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Maps and Graphics

marcellus depth map

Depth to Utica Shale

Generalized map showing depth to the top of the Utica Shale. To the north in New York state, the Utica Shale equivalent is exposed at the surface. To the west, beyond the study area in Ohio, the Utica Shale is at a relatively shallow depth and has not generated hydrocarbons.

marcellus thickness map

Thickness of Utica Shale

Thickness of Utica Shale and equivalents in the area of study. The thickness estimates include relatively organic-carbon rich intervals above and below that are capable of generating hydrocarbons (gas, condensate and oil) with sufficient burial and heating.

Horizontal well

Cross Section of Typical Horizontal Well

The process involves starting with vertical drilling followed by horizontal drilling. Vertical drilling ranges from 5,000 feet to 9,000 feet below ground depending upon the depth and thickness of the gas reservoir. When the Marcellus Shale is reached, the well is turned, and horizontal drilling occurs for another 3,000 feet to 10,000 feet or more. At various depths, multiple lengths of steel casing are cemented in place to protect surface water, groundwater, or water supply wells from the potential migration of natural gas in the drilled well. These casings also prevent hydrofracing fluids and deep brine water from leaking and adversely impacting water resources.

marcellus thickness map

Wet-Dry Gas

The components that make up natural gas in Pennsylvania can vary based on the “thermal maturity” of the gas, which depends on how much temperature and pressure the geologic formation experienced over time.  Natural gas is known as being dry or wet, with dry gas being more thermally mature and consisting primarily of  methane, whereas wet gas is less thermally mature and may contain “natural gas liquids” including ethane, butane, propane, and pentane.  These natural gas liquids need to be separated from the methane to ensure the natural gas sent to consumers has a consistent BTU content.  Wet gas is currently considered to be more valuable in the marketplace as the natural gas liquids have inherent value as a commodity.  In the Marcellus Shale, the natural gas varies from wet in the western portion of the state and to dry in the northeast as shown on the map.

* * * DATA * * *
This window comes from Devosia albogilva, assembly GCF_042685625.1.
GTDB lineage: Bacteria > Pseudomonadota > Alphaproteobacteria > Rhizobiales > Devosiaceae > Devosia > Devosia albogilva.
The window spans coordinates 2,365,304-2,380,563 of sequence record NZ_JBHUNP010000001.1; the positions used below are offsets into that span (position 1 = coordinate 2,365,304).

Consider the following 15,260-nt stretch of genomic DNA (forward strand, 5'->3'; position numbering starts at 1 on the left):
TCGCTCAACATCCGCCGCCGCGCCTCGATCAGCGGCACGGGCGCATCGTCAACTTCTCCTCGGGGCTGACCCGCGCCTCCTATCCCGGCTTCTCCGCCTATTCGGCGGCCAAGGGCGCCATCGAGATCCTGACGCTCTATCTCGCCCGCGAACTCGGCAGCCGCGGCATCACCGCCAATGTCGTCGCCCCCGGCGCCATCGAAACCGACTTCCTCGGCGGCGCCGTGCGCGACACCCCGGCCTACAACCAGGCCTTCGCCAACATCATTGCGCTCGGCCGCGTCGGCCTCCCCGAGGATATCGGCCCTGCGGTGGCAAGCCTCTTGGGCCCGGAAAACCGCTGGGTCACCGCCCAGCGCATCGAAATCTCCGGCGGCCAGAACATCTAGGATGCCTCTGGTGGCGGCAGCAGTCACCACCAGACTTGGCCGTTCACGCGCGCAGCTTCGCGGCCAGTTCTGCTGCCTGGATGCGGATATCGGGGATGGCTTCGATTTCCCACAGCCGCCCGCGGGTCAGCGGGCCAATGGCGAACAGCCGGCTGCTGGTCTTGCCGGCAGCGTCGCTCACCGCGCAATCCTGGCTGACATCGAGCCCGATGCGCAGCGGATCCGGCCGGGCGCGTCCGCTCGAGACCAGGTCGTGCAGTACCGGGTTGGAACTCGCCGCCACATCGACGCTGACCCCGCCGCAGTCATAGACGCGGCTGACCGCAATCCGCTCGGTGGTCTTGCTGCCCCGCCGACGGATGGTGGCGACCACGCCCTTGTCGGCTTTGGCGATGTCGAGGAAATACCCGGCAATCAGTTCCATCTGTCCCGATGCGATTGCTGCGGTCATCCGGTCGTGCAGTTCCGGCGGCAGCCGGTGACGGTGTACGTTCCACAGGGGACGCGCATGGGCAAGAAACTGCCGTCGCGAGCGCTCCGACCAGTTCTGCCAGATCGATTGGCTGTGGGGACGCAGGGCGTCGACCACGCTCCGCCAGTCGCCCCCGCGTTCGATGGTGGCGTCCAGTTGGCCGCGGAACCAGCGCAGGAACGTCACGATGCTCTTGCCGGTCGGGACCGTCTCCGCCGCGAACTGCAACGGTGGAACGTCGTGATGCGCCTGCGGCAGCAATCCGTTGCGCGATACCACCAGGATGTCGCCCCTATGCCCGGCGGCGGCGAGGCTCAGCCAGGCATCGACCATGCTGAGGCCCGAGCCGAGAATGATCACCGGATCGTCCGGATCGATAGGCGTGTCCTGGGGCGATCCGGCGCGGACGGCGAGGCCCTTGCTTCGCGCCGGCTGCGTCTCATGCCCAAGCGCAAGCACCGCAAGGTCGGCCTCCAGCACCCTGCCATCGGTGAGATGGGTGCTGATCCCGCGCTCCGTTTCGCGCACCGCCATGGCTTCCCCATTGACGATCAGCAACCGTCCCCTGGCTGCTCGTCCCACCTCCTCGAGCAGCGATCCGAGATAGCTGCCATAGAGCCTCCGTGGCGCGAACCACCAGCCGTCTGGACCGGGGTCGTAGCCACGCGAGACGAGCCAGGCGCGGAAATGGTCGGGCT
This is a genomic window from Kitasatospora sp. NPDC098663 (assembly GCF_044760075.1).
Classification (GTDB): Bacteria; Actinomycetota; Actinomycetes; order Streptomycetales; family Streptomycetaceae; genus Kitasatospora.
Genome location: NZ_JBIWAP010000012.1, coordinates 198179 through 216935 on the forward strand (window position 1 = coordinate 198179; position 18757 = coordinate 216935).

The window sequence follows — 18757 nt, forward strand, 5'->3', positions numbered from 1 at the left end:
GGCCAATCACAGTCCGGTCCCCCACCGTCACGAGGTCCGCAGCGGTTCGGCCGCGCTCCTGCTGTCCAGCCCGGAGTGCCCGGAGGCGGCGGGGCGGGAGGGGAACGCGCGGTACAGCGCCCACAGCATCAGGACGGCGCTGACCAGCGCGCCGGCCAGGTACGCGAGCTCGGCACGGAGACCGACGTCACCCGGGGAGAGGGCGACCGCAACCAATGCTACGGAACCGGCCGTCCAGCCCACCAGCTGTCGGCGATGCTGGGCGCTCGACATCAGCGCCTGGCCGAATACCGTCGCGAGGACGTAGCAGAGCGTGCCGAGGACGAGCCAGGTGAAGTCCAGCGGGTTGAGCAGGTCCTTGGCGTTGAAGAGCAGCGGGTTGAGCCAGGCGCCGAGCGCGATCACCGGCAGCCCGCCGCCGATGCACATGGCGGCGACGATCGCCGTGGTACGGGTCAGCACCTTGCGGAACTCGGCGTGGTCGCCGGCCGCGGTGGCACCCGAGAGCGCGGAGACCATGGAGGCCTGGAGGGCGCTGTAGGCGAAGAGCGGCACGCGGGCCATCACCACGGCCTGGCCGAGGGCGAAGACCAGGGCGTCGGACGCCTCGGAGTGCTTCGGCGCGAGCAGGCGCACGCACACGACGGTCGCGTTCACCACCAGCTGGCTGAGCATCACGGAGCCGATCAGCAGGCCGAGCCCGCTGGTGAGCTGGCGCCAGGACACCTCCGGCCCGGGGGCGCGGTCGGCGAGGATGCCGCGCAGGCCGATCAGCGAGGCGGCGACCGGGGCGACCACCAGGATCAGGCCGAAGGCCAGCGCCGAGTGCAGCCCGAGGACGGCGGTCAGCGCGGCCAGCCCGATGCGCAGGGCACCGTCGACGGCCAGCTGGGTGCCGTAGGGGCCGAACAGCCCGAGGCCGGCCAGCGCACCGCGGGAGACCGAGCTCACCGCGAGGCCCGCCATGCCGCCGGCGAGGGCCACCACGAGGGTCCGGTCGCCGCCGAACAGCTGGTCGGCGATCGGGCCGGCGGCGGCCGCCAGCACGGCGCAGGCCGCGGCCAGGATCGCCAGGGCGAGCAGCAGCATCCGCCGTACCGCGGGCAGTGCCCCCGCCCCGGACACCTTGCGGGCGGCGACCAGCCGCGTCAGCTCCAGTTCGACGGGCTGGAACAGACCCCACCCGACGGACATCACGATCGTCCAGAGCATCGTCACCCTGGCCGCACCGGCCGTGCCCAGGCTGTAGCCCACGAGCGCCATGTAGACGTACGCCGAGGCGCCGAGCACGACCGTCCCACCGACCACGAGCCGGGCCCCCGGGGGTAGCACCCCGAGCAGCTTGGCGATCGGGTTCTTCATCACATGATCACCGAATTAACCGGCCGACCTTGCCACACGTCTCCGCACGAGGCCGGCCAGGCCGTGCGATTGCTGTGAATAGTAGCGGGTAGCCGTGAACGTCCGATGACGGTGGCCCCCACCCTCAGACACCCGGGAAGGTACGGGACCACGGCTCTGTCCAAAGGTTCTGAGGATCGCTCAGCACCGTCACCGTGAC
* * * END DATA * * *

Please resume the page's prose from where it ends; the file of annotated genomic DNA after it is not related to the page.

marcellus thickness map

Geologic Cross Section

This geologic cross section depicts the extent and depth of the Marcellus Shale near Clearfield, Pennsylvania. Found as deep as 9,000 feet below the ground surface in northeastern and central Pennsylvania, the Marcellus Formation generally becomes shallower at depths of 2,000 feet toward northwest Pennsylvania. The Marcellus Shale covers 6 states and underlies nearly 75 percent of Pennsylvania. Click image to see larger version.

marcellus thickness map

Animation of Tri-State Shale Wells

Click on the map in order to see the animation of shale wells drilled in Pennsylvania, Ohio, and West Virginia from 2004 to November 19, 2013. Data from the Pennsylvania Department of Environmental Protection's "SPUD" Data Report, West Virginia Department of Environmental Protection's "Oil and Gas Date Viewer" and Ohio Division of Oil and Gas Resources "Shale Well Drilling and Permitting." Wells geolocated may include wells identified as unconventional (7,601), Marcellus (1,580), Utica (738), Huron (116), Rhine Street (422) and Genesee (12). View Static map.

marcellus thickness map

Animation of Unconventional Wells

Click on the map in order to see the animation of unconventional wells drilled in Pennsylvania from 2004 to November 19, 2013. Data from Pennsylvania Department of Environmental Protection's "SPUD Data Report". View Static map.

marcellus depth map

Depth to Marcellus Shale Base

The Marcellus shale occurs as deep as 9,000 feet below ground surface. At greater depths, the overlying rocks cause greater pressure in the Marcellus formation which can result in higher production rates if properly stimulated. In general, with greater depth, the natural gas contains higher proportions of methane and less "wet" gas components, namely propane, butane and ethane.

marcellus thickness map

Extent and Thickness of Marcellus Shale

The organic-rich, gas-producing layers of the Marcellus shale range from less than 5 feet thick to more than 250 feet thick.

marcellus thickness map

Major Gas Pipelines and Gas Storage Areas in Pennsylvania

A network of natural gas pipelines transport methane from areas of active production to a variety of end users such as residences, industries, and power generation facilities. Some areas of Pennsylvania are used to store natural gas in deep sandstone formations during periods of surplus so it can be withdrawn later to meet peak demands.

Penn State Marcellus Center for Outreach and Research
Earth-Engineering Sciences Building, University Park, PA 16802 | Telephone: 814.865-1587; FAX: 814.865-3191
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